The male chicken develops sharp and pointed spurs on the legs above the toes. When they turn six months old, these spurs are less than one-third of an inch long. The spurs grow longer to more than an inch as they mature. 

They use the spurs as their defense weapon, which could harm you if an aggressive rooster attacks you. Some breeders trim or file down the sharp ends of spurs or remove them through a surgical procedure. 


Chickens have different plumage depending on the breed. Generally, a hen has rounder and shorter hackle feathers, also known as neck feathers. The neck feathers of roosters are pointed and more extended. The tail feathers of roosters are longer and pointed with various colors. 

The sickle feathers of cockerels are curved, whereas pullets have straight feathers on the tails and rounder feathers in their bodies. They grow their long saddle feathers on their back toward the tail. Their saddle feathers become long and pointed at the age of three months.

Combs and Wattles

The combs of cockerels are more developed, prominent, upright, and brighter than a pullet’s comb. The rooster’s wattles, the fleshy skin parts that lie under the beak area, are bright-color and more significant than the hen. A rooster’s wattles hang down longer compared to a hen’s wattle.

Plumage Coloring

Cockerels begin showing their brightly colored- plumage earlier than the pullets. Their colorful and iridescent plumage is vibrant that is eye-catching, and it captures light, showing off green and blue shades.  


You can easily detect a rooster from a hen due to its ability to crow. But you have to wait for the right time when it crows. Usually, roosters crow early in the morning when the sun starts showing from the horizon. Roosters also crow any time of the day for several reasons. They crow as a warning sign that a predator is eminent or they want to catch a hen’s attention. 

Egg Production

Female chickens or hens lay eggs as early as four months old. They lay and hatch the eggs. Roosters do not produce and lay eggs. 


Roosters and hens have different responsibilities in their flock. Roosters mate with hens to produce eggs, while the hens lay the eggs and raise the chicks until they grow. 

The male chicken defends their communities using their stocky body and spurs. Roosters use their territorial violence to protect against predator attacks. They get alarmed when they hear a whistle, clap, or make a commotion. They stand erect and give a warning sound while the females choose to crouch and keep silent. Hens are more friendly and gentle than roosters. 

But mind you, hens are more protective of their babies and are in a defensive mood when someone gets close to their nest. Generally, hens are timid, less energetic, and silent, yet they can be incessant talkers when she and her babies go out and look for food.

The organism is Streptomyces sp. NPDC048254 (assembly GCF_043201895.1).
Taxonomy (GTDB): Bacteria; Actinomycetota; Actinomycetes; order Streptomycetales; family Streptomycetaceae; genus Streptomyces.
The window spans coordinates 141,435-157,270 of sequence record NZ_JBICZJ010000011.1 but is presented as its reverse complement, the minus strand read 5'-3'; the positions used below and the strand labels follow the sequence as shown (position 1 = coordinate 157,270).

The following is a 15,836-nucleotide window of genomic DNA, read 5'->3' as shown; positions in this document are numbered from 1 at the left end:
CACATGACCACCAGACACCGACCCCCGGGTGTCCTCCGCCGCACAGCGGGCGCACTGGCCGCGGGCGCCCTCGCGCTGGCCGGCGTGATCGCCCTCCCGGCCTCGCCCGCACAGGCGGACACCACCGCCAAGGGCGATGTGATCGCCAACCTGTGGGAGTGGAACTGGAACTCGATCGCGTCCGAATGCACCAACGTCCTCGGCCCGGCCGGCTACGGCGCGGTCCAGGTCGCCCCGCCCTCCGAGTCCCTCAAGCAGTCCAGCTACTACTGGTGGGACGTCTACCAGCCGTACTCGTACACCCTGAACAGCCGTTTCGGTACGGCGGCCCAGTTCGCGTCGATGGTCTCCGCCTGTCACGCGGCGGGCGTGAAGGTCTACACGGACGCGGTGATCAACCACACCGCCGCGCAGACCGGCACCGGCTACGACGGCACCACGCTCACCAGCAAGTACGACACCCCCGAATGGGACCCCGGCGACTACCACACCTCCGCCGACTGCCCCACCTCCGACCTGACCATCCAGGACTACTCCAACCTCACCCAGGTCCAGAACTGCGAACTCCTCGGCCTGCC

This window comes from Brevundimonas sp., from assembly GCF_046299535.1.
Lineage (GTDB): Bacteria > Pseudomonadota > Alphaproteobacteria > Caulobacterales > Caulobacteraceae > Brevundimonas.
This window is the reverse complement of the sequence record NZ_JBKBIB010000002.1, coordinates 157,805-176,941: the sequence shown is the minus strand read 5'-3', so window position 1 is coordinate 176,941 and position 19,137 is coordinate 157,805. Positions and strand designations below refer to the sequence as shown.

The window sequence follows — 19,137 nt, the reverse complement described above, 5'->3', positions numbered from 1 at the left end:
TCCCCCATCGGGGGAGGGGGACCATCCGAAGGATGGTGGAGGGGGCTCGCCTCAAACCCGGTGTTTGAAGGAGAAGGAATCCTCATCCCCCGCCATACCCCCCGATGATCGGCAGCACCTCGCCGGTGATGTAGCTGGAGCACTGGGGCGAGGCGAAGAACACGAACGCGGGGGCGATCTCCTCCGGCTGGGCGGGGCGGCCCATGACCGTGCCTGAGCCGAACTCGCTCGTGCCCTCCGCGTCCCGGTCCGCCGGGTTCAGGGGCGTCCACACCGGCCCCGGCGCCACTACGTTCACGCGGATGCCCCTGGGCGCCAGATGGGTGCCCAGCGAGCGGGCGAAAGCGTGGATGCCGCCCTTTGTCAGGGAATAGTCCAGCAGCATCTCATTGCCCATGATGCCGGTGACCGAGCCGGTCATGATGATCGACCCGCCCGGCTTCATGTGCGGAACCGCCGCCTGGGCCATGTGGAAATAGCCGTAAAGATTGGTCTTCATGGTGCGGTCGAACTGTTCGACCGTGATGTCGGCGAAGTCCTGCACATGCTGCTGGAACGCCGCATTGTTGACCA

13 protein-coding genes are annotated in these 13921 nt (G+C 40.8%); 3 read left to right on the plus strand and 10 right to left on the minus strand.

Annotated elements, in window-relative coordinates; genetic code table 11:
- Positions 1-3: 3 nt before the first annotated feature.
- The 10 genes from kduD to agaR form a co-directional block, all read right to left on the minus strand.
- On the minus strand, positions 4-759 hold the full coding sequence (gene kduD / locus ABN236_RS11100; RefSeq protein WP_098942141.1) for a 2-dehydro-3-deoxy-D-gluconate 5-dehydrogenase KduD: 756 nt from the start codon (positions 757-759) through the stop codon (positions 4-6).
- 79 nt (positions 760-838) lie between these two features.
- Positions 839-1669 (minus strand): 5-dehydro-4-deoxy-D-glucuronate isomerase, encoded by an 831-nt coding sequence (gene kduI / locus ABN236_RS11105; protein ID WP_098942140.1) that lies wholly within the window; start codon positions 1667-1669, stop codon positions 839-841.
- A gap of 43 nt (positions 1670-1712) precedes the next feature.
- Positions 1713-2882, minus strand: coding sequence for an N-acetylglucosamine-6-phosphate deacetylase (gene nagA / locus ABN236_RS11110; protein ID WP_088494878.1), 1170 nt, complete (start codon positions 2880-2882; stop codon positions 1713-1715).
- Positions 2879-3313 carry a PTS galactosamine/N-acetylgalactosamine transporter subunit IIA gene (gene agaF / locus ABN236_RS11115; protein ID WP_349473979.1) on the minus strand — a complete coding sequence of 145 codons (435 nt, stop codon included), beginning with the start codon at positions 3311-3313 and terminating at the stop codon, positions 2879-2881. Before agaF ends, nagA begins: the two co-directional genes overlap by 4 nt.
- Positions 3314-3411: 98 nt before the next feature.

FAQs on Differentiating Hens & Roosters

Do Hens Crow?

Yes, there are breeds of chickens where the pullets or hens adapt the male qualities if there is no rooster around. The hen crows to build its stature in the pecking order. Hens sometimes get naughty, and it is normal if you hear the hen crow as an indication of territorial dominance. 

What is the Best Way to Determine the Gender of Chicks?

The best solution is to buy sexed chicks from a reliable breeder and observe their behavior and personality as they grow. They will show signs as they grow wattles or combs and develop feathers. Chick sexing is a good idea if you have space or zoning limitations.

What Shall I Do If My Pullet Turns Out To Be A Cockerel?

This scenario can happen to any fowl farmer. The best thing you can do is to call the breeder and inform them about the mishap. Ask for a refund if they will not take back the cockerel. If you buy it from a tractor supply store, expect no refund since they sell straight-run chickens. 

Straight run chicks are chicks that are up for sale without undergoing chick sexing. They are a mix of female and male chicks, which are often fifty percent pullets.

How Important is Chick Sexing?

Sexing chicks is vital in poultry production. It can save money on feed for unwanted chicks. Pullets are most preferred in poultry production as they are ideal for commercial layers. Cockerels are preferable for commercial broilers and meat as they grow faster and more robust than pullets.

What is the Ideal Chicken Breed for Chick Sexing?

The New Hampshire and Rhode Island Red are the best chicken breeds for chick sexing during hatching. Chick sexers identify the sex using the wing color during hatching. 

The male chick has a white spot down on top of the wing web. You can hardly recognize it once the chicken sheds its feathers on the down, but there is a slight variation in the size of the white spot. 

What is Sex Reversal?

Sex reversal is a phenomenon where a pullet/hen adapts to the external characteristics of a pullet/rooster. If a hen experiences sex reversal, it is still considered a hen with secondary traits that resemble a rooster. 

What is the Best Method of Chick Sexing?

The best method is auto-sexing, which uses sex-linked traits like slow and fast feathering. This method requires control in mating the hen and rooster. The rooster should have a rapid feathering or recessive allele, and the hen should have slow feathering or dominant allele. The result will be males for the slow feather chicks.

Wrapping Up

Chicken sexing is vital to maintain healthy flocks for their particular purposes. Determining the gender of your chickens can be exhausting if you are not an expert in chicken sexing. It needs the expertise to tackle this issue so as not to waste raising unwanted chicks. There are many methods in chicken sexing that can help you sort the male and female chicks. You must practice the techniques but be careful not to hurt the chicks when implementing them.